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From Vienna to Virginia.

Both the Austrian school of economics and the Virginia school of political economy have been staunch defenders of classical liberalism and free markets. But their commonalities run deeper, including an emphasis on rules and institutions, subjectivism, and the power of ideas. The Foundation for Economic Education is pleased to announce "From Vienna to Virginia," a special conference for young scholars on the intersection between these two traditions.A group of graduate students and junior faculty will gather for a weekend to discuss the commonalities and differences between them and, most importantly, to pave the way for future research that incorporates the best of both approaches. Participants will have the opportunity to present original research and get feedback from established scholars in the fields of Austrian economics and Virginian public choice. FEE invites abstract submissions from graduate students and junior (untenured) faculty members in economics, political science, philosophy, and related disciplines. Abstracts should be 200-300 words and outline a substantive essay beginning with some common thread or divergence between the Austrian and Virginia schools. Coauthored papers are welcome. Entrants must be under 35 years of age, and may submit either one or two abstracts. They must also be willing to attend the "From Vienna to Virginia" conference at the Foundation for Economic Education in Irvington-on-Hudson, New York, September 18-20, 2008. Accommodations will be provided. Travel scholarships may be available. The deadline for abstract submissions is May 1, 2008. Entrants will be informed by May 15 if their papers are accepted. If your abstract is accepted, a first draft of your paper will be due in electronic form by August 15. Drafts should run no more than 8000 words. The best papers from the conference may be included in a collected volume. We are especially interested in papers touching on the following topics: * Methodology: the nature of economics, the role of economists, cost and exchange * Austrian Themes: knowledge problems, entrepreneurship, spontaneous order * Public Choice: democracy, voting, bureaucracy, dictatorship * Interventionism: regulation, taxes, redistribution, monetary policy * Political Economy: rules, institutions, constitutions, social choice, ethics and economics All sorts of papers are welcome, though excessive formalism is discouraged. Applied, historical, and conceptual papers will receive priority over history of thought papers. Please send abstract submissions and questions to Adam Martin via amartini@gmu.edu For more info see the FEE website.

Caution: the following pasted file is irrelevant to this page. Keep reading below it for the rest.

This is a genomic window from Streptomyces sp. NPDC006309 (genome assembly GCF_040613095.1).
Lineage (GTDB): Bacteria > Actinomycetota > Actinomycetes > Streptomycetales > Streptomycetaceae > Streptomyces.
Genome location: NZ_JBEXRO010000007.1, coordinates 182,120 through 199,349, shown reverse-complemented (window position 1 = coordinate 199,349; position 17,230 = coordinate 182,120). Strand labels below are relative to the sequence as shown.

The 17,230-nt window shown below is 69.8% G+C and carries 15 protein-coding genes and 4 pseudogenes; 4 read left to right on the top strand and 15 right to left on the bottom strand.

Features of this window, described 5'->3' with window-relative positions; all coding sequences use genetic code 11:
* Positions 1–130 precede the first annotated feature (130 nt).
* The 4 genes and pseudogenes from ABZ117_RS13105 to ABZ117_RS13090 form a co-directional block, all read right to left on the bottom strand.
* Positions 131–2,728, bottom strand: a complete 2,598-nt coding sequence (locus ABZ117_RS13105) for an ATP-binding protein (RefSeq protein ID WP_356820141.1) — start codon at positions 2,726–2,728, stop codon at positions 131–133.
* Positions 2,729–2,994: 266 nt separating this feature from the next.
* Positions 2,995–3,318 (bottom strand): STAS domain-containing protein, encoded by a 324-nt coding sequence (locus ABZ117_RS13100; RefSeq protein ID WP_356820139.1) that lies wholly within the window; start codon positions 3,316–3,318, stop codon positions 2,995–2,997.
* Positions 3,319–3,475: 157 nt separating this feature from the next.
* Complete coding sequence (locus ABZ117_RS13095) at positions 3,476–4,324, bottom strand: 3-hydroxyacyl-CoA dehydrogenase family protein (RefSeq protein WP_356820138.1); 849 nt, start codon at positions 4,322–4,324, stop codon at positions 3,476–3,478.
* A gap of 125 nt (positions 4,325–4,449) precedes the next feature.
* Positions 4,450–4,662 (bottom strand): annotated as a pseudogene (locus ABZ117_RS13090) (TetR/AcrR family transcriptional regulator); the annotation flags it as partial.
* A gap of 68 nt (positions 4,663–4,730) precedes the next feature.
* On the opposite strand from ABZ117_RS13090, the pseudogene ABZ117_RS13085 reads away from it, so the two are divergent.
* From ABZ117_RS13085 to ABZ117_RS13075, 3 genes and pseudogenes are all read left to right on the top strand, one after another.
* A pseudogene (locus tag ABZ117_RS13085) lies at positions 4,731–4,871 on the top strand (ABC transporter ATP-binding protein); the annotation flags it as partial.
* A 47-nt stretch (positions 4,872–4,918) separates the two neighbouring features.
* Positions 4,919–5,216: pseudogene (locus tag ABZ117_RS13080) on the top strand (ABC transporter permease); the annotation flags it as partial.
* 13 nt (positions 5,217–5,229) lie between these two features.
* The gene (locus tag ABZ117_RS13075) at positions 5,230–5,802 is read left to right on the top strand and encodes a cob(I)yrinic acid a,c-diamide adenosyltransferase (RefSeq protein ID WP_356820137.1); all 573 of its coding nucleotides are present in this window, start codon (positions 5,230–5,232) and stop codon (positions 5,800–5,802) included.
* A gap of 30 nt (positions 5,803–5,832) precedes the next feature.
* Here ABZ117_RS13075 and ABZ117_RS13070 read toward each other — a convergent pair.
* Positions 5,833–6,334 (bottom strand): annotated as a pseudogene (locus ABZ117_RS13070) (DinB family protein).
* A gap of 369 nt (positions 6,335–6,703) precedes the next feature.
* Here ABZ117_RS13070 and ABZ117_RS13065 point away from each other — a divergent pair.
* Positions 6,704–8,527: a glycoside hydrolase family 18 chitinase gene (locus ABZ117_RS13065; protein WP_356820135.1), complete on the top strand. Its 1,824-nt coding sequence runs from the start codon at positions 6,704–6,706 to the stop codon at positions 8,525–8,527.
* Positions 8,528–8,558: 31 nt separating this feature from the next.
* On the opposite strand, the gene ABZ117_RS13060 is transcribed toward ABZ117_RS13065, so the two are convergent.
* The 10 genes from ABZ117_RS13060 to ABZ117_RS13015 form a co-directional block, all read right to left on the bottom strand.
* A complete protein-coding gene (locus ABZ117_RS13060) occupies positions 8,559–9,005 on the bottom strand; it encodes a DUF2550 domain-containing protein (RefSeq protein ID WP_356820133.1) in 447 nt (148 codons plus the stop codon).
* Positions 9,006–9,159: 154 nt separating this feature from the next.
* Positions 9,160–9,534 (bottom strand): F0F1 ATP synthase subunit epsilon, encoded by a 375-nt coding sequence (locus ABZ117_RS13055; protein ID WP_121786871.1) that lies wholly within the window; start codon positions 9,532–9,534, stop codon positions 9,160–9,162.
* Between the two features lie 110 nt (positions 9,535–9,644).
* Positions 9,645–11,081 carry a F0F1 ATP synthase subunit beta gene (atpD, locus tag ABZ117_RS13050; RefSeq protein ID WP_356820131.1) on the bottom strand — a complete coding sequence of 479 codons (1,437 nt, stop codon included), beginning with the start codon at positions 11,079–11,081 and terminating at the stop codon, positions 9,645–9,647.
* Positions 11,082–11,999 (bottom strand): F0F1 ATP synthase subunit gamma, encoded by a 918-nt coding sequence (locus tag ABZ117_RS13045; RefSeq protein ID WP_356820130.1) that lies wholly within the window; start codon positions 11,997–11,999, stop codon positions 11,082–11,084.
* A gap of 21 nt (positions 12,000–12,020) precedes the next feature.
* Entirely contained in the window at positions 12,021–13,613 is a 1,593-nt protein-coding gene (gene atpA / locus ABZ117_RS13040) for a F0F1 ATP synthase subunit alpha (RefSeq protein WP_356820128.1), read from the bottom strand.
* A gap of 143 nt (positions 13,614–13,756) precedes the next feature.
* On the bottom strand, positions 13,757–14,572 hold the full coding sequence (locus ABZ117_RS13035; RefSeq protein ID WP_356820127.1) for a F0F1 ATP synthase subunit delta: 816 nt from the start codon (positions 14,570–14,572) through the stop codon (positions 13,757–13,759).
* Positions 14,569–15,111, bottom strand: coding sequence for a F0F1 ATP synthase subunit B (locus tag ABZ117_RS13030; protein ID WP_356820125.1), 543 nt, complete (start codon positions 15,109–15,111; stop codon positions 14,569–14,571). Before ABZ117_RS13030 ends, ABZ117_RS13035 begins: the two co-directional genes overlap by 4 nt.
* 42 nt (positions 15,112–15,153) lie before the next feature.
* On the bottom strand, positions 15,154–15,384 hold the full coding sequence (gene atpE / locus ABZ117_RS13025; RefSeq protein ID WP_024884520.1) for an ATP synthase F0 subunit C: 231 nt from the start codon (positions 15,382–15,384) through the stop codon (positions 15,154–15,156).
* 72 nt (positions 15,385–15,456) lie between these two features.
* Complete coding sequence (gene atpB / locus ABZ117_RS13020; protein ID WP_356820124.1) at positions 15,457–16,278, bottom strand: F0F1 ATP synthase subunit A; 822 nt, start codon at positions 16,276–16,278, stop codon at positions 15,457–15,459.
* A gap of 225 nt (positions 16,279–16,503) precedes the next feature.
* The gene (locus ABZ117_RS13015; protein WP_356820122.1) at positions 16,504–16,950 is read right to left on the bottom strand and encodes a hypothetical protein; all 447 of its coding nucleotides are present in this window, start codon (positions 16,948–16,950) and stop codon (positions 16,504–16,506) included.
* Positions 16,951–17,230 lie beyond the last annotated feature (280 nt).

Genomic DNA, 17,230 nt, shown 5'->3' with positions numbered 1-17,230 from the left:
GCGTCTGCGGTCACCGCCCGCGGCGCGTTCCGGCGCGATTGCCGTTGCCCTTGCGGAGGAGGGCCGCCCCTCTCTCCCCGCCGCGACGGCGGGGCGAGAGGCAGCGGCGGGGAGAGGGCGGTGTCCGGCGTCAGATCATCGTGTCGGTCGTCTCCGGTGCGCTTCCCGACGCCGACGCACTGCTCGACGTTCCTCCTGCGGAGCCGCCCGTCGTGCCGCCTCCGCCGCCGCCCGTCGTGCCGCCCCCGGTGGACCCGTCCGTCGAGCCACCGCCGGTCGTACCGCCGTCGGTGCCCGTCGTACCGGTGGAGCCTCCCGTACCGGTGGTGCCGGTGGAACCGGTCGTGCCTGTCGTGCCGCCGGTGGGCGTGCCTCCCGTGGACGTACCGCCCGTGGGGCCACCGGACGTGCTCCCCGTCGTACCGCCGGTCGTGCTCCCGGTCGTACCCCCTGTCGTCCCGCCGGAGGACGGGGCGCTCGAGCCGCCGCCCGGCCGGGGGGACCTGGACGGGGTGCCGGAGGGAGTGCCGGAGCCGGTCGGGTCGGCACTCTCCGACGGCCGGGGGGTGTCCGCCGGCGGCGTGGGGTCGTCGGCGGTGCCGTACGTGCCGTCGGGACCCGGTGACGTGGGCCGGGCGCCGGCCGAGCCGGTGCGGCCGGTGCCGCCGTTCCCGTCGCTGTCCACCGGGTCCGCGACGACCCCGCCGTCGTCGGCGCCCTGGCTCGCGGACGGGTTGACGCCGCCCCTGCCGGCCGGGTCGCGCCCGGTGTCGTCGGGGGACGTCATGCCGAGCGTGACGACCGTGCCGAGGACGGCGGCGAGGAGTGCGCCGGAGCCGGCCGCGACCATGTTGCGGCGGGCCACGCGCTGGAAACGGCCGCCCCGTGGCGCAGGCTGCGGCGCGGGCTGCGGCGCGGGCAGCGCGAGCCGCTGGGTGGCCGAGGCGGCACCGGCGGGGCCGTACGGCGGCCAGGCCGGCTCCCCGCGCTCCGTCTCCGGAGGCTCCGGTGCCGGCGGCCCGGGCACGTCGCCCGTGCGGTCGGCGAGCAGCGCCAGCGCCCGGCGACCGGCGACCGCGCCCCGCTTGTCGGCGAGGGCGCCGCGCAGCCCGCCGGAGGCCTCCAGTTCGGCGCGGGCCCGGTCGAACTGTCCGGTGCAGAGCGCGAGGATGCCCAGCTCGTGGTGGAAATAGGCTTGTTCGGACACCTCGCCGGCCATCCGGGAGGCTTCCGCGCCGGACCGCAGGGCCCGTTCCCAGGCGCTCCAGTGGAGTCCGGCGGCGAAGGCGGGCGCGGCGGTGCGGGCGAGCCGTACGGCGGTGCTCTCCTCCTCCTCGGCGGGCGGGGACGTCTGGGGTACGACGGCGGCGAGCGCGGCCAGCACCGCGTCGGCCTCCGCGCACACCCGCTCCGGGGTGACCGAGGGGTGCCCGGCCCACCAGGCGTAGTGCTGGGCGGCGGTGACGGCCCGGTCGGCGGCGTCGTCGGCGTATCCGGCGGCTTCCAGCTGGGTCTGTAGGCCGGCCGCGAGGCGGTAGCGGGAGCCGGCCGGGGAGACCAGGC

Daniel J. D'Amico teaches economics at Loyola university. His has a Mises Academy course, The American Prison State.

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